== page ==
Used to have a kid down home who’d believe anything you’d tell him. You could say, “The schoolhouse burned down. We’re not having school tomorrow.”
“Oh boy!” He’d believe it.
“They’re giving away free watermelons down at the town hall.”
“Really? Free watermelons?” He’d go running off.
Christ’s arrival in Jerusalem marks the culmination of the whole middle movement of the Gospel of Luke “toward Jerusalem.” Popular anticipation built from “all the deeds of power” along the way now unleashes in celebration. The proclamation of the multitude—“Blessed is the king who comes in the name of the Lord”—is adapted from Psalm 118:26, which may have been used as a greeting to pilgrims traveling to Jerusalem for the Passover. As they “praise God joyfully” it rings with relief, possibly not only remembering Israel's deliverance from Egypt, but also joyfully anticipating the overthrow of the new Egypt—Rome.
I have always been fascinated with the lives and habits of writers—especially poets and novelists—people who bend over a page and pour themselves out. Some are methodical and disciplined, others unpredictable. They often live the kind of lives that look prodigal and impractical from the outside. But in the act of writing, each is weighing out the world as well their own soul, losing and discovering themselves in the writing and the written.
“They couldn’t have been more different.” I had heard it said of siblings before, but as my wife and I draw near to the birth of our second son, it sunk in closer to home this time. We sat after dinner with a couple whose two sons are now adults, and as our own son explored their home, they reflected on how their first as a child had been so easy and peaceful. The second: “holy terror."
For the Jewish worshipper, desert language in the psalms would conjure images of the Exodus and exile, times of wilderness, weariness, and want. Paul reflects on these annals of Hebrew wandering and the way God guided and provided: “for they drank from the spiritual rock that followed them.” Paul may be referring here to a Jewish tradition that the rock from which God brought water was actually carried by the Israelites as they journeyed.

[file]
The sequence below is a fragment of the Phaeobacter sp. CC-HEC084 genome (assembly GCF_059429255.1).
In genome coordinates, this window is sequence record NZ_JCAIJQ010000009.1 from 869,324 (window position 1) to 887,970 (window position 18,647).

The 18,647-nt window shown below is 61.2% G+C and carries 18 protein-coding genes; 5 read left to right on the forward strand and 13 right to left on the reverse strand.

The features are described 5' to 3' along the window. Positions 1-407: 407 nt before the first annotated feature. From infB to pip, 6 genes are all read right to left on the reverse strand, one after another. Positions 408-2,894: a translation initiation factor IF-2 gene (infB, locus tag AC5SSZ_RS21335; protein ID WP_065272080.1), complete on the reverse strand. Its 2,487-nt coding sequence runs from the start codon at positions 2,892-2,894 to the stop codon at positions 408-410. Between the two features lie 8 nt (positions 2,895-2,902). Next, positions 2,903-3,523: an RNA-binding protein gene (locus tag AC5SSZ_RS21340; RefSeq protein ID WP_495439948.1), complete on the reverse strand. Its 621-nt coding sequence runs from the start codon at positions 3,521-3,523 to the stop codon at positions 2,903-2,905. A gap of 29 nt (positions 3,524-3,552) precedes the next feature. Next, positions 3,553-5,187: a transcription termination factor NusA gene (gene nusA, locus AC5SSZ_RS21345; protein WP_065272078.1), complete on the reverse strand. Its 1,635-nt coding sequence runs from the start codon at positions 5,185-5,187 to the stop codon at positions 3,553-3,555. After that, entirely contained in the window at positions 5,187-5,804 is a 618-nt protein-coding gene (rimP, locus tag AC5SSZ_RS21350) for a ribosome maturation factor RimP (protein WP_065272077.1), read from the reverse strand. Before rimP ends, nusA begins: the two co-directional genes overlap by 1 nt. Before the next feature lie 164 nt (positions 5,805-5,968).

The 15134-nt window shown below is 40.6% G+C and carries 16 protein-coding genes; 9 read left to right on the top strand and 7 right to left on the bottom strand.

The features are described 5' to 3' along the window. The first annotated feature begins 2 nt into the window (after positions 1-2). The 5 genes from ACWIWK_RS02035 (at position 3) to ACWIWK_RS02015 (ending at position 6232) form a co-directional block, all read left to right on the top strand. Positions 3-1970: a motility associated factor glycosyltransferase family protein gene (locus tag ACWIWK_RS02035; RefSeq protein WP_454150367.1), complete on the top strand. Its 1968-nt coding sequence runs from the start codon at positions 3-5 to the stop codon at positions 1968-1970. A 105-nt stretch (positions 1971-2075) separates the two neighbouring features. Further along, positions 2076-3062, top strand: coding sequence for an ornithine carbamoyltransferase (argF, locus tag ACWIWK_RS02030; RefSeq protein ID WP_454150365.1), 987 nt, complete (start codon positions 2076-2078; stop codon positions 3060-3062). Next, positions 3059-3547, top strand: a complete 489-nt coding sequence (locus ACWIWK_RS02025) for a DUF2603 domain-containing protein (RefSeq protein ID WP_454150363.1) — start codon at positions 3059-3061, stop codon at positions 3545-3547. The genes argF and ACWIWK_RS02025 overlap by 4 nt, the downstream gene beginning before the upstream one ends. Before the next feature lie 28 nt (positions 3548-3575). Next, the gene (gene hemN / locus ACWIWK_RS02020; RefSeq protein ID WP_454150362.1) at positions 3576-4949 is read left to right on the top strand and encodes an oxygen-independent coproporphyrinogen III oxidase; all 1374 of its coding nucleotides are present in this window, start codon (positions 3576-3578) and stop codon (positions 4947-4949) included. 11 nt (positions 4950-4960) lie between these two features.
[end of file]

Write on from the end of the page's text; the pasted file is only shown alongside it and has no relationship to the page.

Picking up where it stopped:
“Keep death before your eyes daily."
This is one of the “tools of good works” listed in chapter four of the Rule of St. Benedict. Though it is only one of over seventy, it jumps off the page. It is how we begin this season of Lent on Ash Wednesday, being reminded “that you are dust and to dust you shall return.” Lent has death at the start as well as the destination.
Every time I officiate a wedding, I warn the couple that if their ring bearer and/or flower girls are under 6, they are almost guaranteed not to make it down the aisle by themselves. (It's not a bad thing; I just want to make sure they know.) I share this from experience not only as a pastor but as a former toddler. At three or four, I was ring bearer in a family friend’s wedding. The story goes that my parents told me so often not to “wander off,” that by the time the reception came I looked at them and groaned, “Can I wander off now?"
The small town in Illinois where I went to college had an inexplicable wealth of thrift stores, and I quickly developed a thrifting habit. (“Habit” sounds better than “problem,” right?) I shared this secondhand lifestyle with my roommate, and we would do the rounds at the local shops at least once a week. For me there was (and still is) something deeply satisfying about the treasure hunt, the searching and discovery. During one of our forages among the dusty shelves, my friend found a light therapy lamp—one designed to mimic sunlight and shine on your face to combat seasonal depression.
Jumping into Genesis 45 feels like dropping in at someone else’s family reunion right around the point when everyone has “drank freely” (43:34) enough to start a tearful trek into the past. We are left to catch up. This passion has patiently waited over the twenty years that have passed since Joseph’s brothers jumped him, threw him in a pit, sold him into slavery, and lied to their father that he was dead. Joseph is known for his dreams and interpretations of dreams, but I wonder how he slept those long years.
I was by myself taking care of a particularly overflowing sink of dishes on what I believe was a Tuesday night. On the mission style armchair behind me was a copy of Gregory of Nyssa’s Life of Moses, my seminary reading that I had just put down to go about some housework. One blessing of such ordinary tasks is the space they leave for the mind. Mine began to wander.